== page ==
Sanitation Snapshot: “You always want to start with what is the goal of sanitation for your facility. Identifying the goal and objectives will help to customize a process that is effective for you. Is it cleaning and sanitizing to produce safe food, or is there an allergen level of cleanliness that needs to be considered? There could be specific microorganisms of concern within the plant that requires cleaning to a micro level to ensure there is no contamination in the product,” says Reyes.
It’s also key to look at critical control points and what that means for food safety and quality.
“For example, an oven in a bakery—we know that any microorganisms are going to be killed from high temperatures in the oven, so we take a look at the environment before the oven and after the oven and how that impacts the type of cleaning that should be conducted, says Reyes.
Equipment design is also a factor that should be considered, whether it’s easy to clean or it would require disassembly to thoroughly clean and sanitize, Reyes notes. “Facility design plays a big part as well. Is it a modern facility with a hygienically designed infrastructure? There is also pest control risk. We have to worry about flower beetles in a bakery. Each facility will have their own insect or rodent concerns and it may be different plant to plant. There are a lot of variables when developing a SSOP, from reviewing the goals and objectives to evaluating the risk profile of the product. It’s not as cut and dry as you may think, every plant is unique when creating a sanitation program,” he says.
Other SSOP recommendations include:
Do surface swabs of equipment
Finished product testing
Visual inspection performed by QA/QC staff
Develop a COVID-19 response plan in case of outbreak
Company: Hixson Architecture & Engineering
Sanitation Snapshot: Gatto says that the top factor to consider is the diversity of the cross-functional team writing the SSOPs. “This team should include members from Engineering, Production, Sanitation, Quality and Safety,” he notes.
Best practices Hixson has observed include a continuous improvement mindset and a regular “plan, do, check, act (PDCA) cycle,” involving a cross-functional team comprised of members representing engineering, production, sanitation, quality, and safety, Gatto adds. “SSOPs should be reviewed whenever a manufacturing process is modified or ingredients are changed, in particular when introducing allergens, organic/non-organic, or GMO/non-GMO components. In addition, SSOPs should be reviewed whenever a facility modification takes place, in particular when room modifications or HVAC changes will impact temperature control and air balance,” he says.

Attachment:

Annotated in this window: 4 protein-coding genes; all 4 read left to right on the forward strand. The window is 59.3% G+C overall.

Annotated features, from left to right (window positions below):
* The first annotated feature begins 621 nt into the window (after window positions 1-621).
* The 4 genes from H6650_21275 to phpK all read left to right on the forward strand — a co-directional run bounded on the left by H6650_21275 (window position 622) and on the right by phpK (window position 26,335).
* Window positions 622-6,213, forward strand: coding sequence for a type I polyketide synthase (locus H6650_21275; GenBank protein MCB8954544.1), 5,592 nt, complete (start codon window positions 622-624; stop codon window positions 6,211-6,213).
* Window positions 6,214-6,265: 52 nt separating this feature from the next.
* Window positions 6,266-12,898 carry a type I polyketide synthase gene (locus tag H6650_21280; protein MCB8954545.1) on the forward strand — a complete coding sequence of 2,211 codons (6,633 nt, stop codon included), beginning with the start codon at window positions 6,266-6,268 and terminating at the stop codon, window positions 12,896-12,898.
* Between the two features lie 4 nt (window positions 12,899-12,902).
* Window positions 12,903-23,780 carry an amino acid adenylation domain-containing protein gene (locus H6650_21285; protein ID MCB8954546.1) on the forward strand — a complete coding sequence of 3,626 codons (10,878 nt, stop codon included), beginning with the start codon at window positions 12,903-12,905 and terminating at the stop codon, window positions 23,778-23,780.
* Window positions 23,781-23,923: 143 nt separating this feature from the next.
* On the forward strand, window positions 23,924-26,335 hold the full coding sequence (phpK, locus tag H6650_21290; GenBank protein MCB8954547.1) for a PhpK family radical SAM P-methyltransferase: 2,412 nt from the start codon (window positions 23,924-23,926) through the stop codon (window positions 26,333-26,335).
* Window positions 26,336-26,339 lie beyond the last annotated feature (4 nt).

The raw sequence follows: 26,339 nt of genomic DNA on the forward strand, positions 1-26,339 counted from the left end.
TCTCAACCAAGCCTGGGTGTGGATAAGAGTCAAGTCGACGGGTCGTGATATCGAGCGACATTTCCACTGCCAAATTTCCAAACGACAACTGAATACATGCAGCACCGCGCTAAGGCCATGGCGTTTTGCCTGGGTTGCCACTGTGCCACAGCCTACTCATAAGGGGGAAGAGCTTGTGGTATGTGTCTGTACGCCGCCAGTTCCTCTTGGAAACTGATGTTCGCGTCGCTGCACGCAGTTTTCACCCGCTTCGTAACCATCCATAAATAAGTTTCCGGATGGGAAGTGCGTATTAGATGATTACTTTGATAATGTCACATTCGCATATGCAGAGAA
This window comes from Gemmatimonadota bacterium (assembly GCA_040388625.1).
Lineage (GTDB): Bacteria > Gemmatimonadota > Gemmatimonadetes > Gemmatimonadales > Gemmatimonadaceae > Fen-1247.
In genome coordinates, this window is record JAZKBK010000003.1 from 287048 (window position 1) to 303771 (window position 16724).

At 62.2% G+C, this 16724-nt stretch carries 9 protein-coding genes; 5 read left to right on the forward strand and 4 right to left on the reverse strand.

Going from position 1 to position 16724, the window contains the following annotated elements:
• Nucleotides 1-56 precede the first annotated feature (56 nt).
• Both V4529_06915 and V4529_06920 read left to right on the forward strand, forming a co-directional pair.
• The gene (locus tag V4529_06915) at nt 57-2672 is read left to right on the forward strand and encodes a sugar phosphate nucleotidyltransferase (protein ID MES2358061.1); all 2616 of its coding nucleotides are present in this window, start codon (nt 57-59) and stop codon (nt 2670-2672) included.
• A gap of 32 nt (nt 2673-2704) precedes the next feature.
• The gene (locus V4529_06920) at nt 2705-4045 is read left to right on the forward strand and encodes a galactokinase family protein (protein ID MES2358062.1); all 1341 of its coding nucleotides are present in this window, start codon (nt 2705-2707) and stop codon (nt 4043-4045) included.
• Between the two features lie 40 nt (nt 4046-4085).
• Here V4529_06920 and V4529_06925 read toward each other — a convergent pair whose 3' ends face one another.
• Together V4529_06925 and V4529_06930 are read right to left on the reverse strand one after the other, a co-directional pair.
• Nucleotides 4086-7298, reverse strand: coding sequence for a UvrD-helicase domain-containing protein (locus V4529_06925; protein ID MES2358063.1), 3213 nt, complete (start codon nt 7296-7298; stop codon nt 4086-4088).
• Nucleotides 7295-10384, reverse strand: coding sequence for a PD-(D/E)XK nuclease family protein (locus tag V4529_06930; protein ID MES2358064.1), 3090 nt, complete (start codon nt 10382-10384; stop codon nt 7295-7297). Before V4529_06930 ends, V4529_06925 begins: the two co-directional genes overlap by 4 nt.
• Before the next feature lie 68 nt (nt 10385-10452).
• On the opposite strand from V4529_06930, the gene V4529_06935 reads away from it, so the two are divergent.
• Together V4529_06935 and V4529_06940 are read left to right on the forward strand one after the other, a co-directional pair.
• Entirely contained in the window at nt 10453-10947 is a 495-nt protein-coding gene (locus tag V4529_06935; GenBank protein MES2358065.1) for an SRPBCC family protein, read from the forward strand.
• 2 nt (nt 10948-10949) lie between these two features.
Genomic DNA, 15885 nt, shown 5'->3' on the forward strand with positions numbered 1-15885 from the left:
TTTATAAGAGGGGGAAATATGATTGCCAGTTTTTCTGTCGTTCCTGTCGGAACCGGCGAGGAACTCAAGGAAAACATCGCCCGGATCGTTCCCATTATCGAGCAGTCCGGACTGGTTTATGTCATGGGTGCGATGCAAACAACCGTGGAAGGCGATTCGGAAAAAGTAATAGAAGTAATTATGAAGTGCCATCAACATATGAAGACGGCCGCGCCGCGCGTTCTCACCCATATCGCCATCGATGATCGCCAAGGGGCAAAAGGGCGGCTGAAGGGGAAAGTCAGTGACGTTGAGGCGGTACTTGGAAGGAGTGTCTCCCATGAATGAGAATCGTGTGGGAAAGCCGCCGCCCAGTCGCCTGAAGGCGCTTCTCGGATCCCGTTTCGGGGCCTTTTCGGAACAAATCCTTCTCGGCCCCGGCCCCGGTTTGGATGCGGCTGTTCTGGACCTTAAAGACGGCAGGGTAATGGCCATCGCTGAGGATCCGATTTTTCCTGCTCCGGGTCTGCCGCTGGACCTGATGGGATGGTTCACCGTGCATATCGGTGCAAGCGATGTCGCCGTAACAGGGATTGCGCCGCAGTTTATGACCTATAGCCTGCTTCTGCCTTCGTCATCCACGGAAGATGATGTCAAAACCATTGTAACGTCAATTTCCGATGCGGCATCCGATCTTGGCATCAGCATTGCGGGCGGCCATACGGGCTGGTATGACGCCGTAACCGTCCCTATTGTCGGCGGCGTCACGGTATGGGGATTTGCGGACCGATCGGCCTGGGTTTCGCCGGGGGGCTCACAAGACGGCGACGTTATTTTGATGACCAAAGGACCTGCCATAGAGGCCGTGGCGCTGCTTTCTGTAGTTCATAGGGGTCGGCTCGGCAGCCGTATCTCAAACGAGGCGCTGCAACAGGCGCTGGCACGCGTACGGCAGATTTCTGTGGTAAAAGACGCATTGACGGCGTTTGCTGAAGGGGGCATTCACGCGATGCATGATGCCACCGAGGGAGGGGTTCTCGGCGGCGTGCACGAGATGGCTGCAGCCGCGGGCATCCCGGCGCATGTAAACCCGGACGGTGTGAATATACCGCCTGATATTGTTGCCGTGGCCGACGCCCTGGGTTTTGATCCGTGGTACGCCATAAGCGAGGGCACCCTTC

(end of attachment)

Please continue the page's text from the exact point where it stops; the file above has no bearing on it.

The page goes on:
Other SSOP recommendations include:
Ensure safe and ergonomic access to hard-to-reach places
Separate rooms based on wet or dry cleanup methods
Design piping, tanks and kettles to be cleaned using Clean In Place (CIP) methods
Specify equipment to comply with sanitary guidelines
Provide portable or central vacuum systems for dry cleanup
Company: AIB International
Sanitation Snapshot: In developing SSOPs, many snack and bakery facilities are focused on reducing the workforce available to carry out these important tasks, says Madera. “Most facilities know the time standards, equipment amounts, and how many hours SSOPs require to maintain existing equipment and still, the focus is on reducing their workforce. That makes the effective implementation of SSOPs nearly impossible,” he says.
When monitoring the effectiveness of SSOPs, manufacturers should focus on the quality of the work, rather than efficiency, Madera recommends. “By focusing on quality, rather than the speed of getting the job done, SSOPs can help ensure that food safety is the manufacturer’s priority.”
Facilities should review their SSOPs once per year, when changes to the production process or the facility structure occur, or when there are changes in legislation that impact production, says Madera. “By having these reviews in place, facility management can ensure their SSOPs are continuously reflective of changes in their facility and the operating environment.”
Other SSOP recommendations include:
Focus on quality of work, rather than efficiency
Have qualified and certified food safety managers
Don’t reduce workforce